Invisible cloak sort of kind of makes things harder to see
By Dan Moren Macworld
It’s the eternal dilemma: if you could only have one, which would you choose: flight or invisibility? Me, I’ve always been kind of a
sort of guy (excluding the Jamie Foxx/Josh Lucas/Jessica Biel debacle of last year), so I’ll have to put a tick in the invisible box—which, come to think of it, would make it rather a hard box to tick.
While invisibility from the naked eye is probably still some time away, scientists have come up with a variety of stealth technologies. For example, the kind featured on the F-117 fighter and the B-2 bomber, that makes them much more difficult to detect with radar.
The cloak consists of 10 fibreglass rings covered with copper elements. This is classed as a “metamaterial” – an artificial composite that can be engineered to produce a desired change in the direction of electromagnetic waves.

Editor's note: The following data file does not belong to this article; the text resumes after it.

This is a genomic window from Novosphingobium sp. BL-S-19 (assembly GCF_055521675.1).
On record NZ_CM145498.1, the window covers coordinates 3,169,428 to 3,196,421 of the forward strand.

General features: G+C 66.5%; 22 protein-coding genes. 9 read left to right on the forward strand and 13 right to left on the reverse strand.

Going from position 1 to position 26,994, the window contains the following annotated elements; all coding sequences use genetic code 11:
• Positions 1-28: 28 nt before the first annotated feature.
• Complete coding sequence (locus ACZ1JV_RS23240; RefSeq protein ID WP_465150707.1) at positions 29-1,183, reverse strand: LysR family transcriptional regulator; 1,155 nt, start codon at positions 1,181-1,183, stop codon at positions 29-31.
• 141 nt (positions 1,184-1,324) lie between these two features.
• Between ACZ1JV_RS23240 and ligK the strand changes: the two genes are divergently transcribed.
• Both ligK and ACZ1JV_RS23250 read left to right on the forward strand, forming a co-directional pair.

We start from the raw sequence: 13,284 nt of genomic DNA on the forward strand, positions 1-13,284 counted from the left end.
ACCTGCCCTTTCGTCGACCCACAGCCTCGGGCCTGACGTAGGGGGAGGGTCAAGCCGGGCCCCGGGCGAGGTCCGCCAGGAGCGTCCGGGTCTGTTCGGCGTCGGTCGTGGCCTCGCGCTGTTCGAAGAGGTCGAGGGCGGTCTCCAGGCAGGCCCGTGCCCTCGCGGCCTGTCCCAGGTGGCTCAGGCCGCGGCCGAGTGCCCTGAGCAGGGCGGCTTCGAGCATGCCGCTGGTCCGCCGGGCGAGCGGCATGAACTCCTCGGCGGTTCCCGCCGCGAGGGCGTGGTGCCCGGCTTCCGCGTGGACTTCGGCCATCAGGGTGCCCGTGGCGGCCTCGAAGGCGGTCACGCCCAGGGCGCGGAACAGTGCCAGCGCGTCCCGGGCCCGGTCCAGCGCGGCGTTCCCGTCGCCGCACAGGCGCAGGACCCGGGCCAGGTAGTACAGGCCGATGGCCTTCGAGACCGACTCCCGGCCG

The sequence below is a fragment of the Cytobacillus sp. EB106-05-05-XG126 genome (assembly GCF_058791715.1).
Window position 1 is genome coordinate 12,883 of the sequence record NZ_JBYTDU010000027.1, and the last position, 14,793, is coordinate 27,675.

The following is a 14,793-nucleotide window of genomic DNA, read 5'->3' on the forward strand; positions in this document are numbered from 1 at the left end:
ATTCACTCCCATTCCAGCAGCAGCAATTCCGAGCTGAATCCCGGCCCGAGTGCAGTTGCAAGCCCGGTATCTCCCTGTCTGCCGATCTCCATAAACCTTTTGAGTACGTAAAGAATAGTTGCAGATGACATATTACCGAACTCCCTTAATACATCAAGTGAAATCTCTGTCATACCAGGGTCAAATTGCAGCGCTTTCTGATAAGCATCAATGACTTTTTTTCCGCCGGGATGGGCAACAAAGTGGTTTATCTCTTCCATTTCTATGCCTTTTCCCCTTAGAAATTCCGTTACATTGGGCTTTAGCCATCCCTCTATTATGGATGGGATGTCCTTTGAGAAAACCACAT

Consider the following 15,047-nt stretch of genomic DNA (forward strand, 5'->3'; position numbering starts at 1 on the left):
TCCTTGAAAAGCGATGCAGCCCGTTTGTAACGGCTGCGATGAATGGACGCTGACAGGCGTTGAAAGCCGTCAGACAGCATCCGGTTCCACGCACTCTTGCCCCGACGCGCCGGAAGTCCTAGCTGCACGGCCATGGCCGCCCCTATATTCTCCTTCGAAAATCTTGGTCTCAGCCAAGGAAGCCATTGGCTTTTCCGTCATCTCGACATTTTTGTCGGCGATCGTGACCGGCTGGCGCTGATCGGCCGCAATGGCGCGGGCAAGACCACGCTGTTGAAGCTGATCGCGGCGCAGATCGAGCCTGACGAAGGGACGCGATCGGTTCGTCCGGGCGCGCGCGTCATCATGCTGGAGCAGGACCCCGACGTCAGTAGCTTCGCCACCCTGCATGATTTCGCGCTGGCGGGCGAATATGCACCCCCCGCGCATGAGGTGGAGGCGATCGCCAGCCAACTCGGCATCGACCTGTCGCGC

As opposed to stealth technology, which involves reducing the cross section of a plane to make it more difficult to detect, this “cloaking” technology could actually make it possible to hide an aircraft from radar. No doubt some tasty military funding will be coming down the pipeline. I just hope this bodes well for my future invisibility cloak.